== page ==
• n-gage messenger syncs all your contacts with its servers on a regular basis to track and monitor users and non-users, and the moment you sign up it may send your contacts a text message on your behalf urging them to join n-gage. Note: if you have synced several accounts with your device, the contacts and other data of those accounts will be synced with n-gage servers, so it’s not just your device’s Contacts book we’re talking about.
  • Personal Information n-gage collects, stores, and uses includes your name, mobile phone number, gender, date of birth, residential address, email and push notification name. The same goes to the personally identifiable information of all your contacts, which is a direct breach of their privacy since many of them will not have agreed to the Privacy Policy of n-gage being non-users of n-gage.
  • Your interests, as well as any information about you shared by your contacts is also collected and stored.


  • n-gage messenger collects “device settings, time zone, network service provider information and IP address, software and hardware utilized in conjunction with n-gage App and the Site” such as “device PIN, IMEI, IMSI, UDID, MAC address or similar identifiers, and device model.”
  • Anonymous user data n-gage collects includes “referring / exit pages and URLs, platform types, asset views, clickstream data and includes Personal Information in aggregated, anonymised or pseudoanonymised form.”
  • All the above in conjunction with the personally identifiable information will be analyzed and shared with partners and affiliates in order to send you targeted ads and relevant content from affiliates.
  • You also agree to let the app track your IP, physical location and location history. That one you can opt out from, check your device’s settings to banish the app from tracking your location. This could affect certain features. Although, not sure if you can disable it all “GPS, WiFi, LAN, cell phone tower locations accelerometer or other similar satellite services or sensors in Your mobile and computer devices.”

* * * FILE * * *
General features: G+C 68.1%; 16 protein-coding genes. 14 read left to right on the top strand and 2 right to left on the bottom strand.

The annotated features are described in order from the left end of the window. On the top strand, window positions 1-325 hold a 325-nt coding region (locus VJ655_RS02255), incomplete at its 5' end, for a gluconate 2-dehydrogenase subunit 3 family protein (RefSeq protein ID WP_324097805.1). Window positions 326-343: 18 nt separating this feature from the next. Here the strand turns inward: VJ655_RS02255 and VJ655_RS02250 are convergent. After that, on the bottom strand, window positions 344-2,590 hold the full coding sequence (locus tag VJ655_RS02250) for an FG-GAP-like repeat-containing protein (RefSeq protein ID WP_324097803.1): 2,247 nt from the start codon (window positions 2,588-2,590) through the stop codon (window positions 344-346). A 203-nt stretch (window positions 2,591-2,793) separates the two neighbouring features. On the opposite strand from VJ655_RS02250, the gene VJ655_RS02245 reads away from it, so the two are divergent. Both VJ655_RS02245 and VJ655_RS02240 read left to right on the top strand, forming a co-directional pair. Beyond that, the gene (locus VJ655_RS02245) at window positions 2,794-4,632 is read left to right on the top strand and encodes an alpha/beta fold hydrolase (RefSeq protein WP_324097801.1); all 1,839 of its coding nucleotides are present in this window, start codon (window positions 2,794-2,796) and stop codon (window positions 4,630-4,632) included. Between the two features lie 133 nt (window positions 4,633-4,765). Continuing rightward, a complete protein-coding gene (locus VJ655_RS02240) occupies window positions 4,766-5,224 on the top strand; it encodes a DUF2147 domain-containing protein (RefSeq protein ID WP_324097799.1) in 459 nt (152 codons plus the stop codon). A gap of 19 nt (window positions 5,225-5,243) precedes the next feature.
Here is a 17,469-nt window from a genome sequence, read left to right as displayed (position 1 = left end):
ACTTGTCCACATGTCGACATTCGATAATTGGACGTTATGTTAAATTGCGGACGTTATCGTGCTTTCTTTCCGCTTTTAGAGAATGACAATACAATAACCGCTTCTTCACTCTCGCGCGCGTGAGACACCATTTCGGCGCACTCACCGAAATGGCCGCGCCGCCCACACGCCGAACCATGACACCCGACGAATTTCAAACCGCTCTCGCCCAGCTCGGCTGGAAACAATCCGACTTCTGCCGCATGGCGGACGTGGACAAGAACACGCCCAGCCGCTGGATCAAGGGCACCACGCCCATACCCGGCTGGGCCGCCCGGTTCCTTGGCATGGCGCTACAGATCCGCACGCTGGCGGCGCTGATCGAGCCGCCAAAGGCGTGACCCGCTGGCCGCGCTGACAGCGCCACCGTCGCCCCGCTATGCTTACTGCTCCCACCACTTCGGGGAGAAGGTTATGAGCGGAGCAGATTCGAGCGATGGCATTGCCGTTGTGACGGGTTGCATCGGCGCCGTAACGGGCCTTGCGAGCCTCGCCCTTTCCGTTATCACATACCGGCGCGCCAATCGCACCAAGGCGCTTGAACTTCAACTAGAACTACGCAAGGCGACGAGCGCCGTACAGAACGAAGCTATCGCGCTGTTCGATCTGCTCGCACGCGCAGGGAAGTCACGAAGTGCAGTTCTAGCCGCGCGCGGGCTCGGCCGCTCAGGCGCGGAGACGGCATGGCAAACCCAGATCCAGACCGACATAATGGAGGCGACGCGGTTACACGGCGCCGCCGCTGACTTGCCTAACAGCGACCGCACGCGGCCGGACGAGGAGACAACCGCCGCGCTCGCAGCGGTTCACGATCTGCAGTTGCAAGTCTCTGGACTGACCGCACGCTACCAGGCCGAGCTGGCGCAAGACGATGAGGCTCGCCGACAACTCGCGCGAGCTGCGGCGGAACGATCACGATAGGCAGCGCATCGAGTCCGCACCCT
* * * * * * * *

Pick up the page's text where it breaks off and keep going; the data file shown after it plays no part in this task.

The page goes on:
• Needless to say the app keeps your metadata, which means it knows who you’re talking to, where you are and your recipient is, when and how often you talk, the metadata of your sent multimedia files that can contain location and time, you get the idea.
  • n-gage collects log data, which includes web beacons, cookies and other data like device settings, mobile carrier, device make and model, device orientation, OS version, amount of memory, and even battery percentage.
  • Your searches while you are using the app.
  • Sensitive information n-gage collects and uses includes anything that can reveal your race, ethnic origin, political opinions, religious beliefs, memberships in trade unions, health conditions, sexual life details, offenses and the like – that is if you choose to share that information via n-gage.

This paragraph is stellar and defines the very crux of the service: